It’s never a bad time to revisit the “Inventory Management 101” terms that are sometimes overlooked for being too basic; or worse, are misunderstood because of varying terminology used in different industries. Alternatively, if you are researching inventory management software or asset tracking system with minimal experience in the subject matter, it’s helpful to start by learning the essential terminology. After reading these definitions you should be able to identify what types of items you have without a doubt, and get a sense of how you want to track them.
Stock Inventory (for Inventory Management Software)
Stock inventory includes the raw materials and work-in-process goods that are consumed in production of finished goods, as well as the finished goods that are sold to customers. Some companies monitor stock inventory quantities daily, because these items need to be replenished and made readily available for use or sale.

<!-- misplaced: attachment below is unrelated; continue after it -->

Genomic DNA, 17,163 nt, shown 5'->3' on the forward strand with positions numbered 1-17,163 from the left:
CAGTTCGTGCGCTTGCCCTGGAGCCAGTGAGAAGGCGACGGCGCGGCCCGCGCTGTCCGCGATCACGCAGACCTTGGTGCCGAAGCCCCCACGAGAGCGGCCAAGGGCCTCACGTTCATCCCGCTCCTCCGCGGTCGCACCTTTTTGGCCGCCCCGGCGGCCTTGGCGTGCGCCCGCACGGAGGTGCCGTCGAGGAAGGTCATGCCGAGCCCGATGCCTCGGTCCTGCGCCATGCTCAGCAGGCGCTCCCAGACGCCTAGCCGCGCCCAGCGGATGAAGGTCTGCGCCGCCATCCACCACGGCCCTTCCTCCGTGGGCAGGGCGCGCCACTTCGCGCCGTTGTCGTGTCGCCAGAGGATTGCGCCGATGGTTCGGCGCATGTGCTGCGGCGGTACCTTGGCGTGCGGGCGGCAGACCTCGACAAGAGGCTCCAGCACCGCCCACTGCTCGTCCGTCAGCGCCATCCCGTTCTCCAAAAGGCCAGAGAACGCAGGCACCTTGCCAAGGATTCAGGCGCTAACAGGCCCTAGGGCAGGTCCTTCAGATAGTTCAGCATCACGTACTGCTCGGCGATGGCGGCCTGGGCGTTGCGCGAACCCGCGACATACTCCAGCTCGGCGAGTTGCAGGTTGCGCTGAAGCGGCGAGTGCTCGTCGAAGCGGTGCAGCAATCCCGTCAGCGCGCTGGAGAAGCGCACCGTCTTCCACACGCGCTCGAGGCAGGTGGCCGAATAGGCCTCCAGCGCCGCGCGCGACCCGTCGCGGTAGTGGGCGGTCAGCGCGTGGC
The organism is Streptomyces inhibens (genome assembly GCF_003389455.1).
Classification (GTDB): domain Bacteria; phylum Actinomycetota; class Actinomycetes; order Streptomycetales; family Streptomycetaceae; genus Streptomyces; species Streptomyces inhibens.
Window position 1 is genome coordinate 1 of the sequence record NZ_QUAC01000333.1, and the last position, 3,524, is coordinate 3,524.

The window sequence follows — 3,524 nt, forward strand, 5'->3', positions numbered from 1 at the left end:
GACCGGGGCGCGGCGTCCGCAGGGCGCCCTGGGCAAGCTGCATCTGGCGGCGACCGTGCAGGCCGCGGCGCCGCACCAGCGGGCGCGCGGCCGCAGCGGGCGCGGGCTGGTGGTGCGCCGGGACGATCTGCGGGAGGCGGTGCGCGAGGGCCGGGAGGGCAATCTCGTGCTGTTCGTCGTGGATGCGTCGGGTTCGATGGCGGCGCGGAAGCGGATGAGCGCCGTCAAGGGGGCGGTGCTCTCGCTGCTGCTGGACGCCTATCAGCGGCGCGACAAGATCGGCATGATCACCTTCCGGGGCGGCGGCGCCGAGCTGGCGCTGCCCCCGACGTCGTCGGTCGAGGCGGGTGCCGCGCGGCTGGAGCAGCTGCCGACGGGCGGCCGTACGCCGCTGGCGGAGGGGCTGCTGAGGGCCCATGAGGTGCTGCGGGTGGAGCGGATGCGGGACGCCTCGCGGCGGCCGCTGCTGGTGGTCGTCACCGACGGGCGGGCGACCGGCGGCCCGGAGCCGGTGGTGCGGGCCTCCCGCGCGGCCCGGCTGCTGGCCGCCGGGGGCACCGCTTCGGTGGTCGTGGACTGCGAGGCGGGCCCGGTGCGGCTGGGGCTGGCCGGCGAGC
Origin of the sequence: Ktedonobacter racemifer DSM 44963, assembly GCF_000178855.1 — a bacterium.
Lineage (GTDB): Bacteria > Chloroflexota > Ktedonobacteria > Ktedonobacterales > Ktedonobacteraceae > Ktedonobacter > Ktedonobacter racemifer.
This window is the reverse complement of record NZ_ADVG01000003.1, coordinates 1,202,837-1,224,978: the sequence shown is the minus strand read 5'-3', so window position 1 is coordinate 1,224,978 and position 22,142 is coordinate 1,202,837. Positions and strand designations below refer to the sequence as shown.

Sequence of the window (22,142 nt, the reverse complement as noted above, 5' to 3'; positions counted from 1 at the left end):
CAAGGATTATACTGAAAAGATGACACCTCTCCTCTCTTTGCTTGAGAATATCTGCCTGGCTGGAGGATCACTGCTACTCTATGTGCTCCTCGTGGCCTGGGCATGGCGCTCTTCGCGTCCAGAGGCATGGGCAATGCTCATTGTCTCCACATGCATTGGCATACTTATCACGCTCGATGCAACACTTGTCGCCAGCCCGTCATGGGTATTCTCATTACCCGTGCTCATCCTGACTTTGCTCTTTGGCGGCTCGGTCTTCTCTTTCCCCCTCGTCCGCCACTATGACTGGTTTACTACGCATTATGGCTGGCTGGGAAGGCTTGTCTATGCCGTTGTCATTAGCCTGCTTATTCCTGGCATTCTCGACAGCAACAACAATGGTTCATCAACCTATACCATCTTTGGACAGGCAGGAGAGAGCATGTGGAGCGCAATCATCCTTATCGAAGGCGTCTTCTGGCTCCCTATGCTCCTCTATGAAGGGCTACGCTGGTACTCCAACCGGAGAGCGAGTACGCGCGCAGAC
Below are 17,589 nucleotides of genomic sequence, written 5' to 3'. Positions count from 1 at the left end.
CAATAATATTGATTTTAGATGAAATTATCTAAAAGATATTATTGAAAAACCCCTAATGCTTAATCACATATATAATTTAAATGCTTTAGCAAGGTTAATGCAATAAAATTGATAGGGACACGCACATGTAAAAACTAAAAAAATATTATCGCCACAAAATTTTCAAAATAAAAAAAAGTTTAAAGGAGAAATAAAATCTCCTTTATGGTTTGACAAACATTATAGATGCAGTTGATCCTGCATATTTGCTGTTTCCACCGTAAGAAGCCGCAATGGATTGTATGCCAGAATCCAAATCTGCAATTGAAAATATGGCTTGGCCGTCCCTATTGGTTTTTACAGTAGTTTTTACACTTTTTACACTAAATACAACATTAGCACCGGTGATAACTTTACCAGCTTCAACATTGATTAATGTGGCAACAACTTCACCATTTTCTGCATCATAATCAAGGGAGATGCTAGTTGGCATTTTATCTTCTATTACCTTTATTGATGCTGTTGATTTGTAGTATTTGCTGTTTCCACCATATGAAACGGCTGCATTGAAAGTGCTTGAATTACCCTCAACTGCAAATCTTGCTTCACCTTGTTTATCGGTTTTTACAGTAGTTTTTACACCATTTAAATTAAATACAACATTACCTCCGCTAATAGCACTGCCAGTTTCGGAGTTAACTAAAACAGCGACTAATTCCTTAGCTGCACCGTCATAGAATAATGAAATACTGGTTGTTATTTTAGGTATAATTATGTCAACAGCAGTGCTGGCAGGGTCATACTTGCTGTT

Typically, stock inventory is stored in a warehouse or storage area and tracked by quantity, as well as a common stock keeping unit (SKU), which identifies each product by distinct attributes (e.g. color, size, brand). Batch or lot numbers are used to control various stock inventory items, such as food or medications, so they can be tracked in groups based on expiration dates. In addition, stock inventory items such as parts and components can be tracked by serial number.
Assets (for Asset Tracking Systems)
Assets can also be known as fixed or capital assets, and typically refer to an organization’s equipment, computer hardware, networking devices, tools and the like. These items have long-term business use and enable their owner to produce goods or perform services; they are not consumed in production. Because the word “asset” has a different meaning in the world of finance and accounting, the phrase “asset tracking,” is used to indicate the monitoring of physical asset movement, not the change in monetary value of an intangible financial asset.
Systematically tracking assets is necessary across every industry in order to maintain accurate accounting records, as well as real-time visibility of operations. For tracking purposes, each asset is tagged with a unique barcode identifier (e.g. make, model, serial number, etc.).